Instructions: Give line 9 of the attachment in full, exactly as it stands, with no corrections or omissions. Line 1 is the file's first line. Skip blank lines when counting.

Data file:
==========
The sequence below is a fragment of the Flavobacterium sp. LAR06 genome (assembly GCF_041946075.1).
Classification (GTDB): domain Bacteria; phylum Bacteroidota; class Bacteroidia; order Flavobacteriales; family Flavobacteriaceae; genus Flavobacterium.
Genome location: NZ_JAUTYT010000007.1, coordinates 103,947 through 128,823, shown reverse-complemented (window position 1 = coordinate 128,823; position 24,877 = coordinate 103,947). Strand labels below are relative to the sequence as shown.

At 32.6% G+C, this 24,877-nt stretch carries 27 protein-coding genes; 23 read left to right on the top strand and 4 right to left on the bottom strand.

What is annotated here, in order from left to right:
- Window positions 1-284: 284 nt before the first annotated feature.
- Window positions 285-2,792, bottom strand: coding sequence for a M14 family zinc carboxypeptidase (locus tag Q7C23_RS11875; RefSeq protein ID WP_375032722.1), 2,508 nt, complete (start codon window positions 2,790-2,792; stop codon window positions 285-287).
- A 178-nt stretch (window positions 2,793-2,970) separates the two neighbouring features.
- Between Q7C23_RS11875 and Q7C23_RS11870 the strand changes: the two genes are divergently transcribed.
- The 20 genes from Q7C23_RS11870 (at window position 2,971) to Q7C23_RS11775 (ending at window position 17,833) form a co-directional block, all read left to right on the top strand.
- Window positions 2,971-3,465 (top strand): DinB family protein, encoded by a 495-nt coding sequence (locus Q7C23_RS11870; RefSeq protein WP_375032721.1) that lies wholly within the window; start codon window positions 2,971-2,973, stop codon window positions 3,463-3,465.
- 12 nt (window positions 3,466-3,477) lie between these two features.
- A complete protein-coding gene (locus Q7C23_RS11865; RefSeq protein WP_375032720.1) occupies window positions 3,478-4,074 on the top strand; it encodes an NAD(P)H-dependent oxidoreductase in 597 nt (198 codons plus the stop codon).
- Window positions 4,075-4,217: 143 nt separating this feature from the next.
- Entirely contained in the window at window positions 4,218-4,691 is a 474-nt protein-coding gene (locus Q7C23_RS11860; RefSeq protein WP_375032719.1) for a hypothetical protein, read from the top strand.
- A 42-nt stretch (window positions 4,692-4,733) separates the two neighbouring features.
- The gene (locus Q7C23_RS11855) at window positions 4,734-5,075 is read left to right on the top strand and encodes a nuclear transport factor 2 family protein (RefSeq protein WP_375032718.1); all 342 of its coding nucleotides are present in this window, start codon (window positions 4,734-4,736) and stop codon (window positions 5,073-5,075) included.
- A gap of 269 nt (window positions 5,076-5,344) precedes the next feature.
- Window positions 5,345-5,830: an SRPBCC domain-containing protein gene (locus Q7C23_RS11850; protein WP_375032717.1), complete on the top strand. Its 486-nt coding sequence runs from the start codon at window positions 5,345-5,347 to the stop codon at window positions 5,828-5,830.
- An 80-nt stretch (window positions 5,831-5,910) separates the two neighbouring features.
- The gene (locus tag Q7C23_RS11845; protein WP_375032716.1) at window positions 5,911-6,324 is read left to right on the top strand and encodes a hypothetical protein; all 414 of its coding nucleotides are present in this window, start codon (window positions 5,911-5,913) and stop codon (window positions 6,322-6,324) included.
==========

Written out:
- Between Q7C23_RS11875 and Q7C23_RS11870 the strand changes: the two genes are divergently transcribed.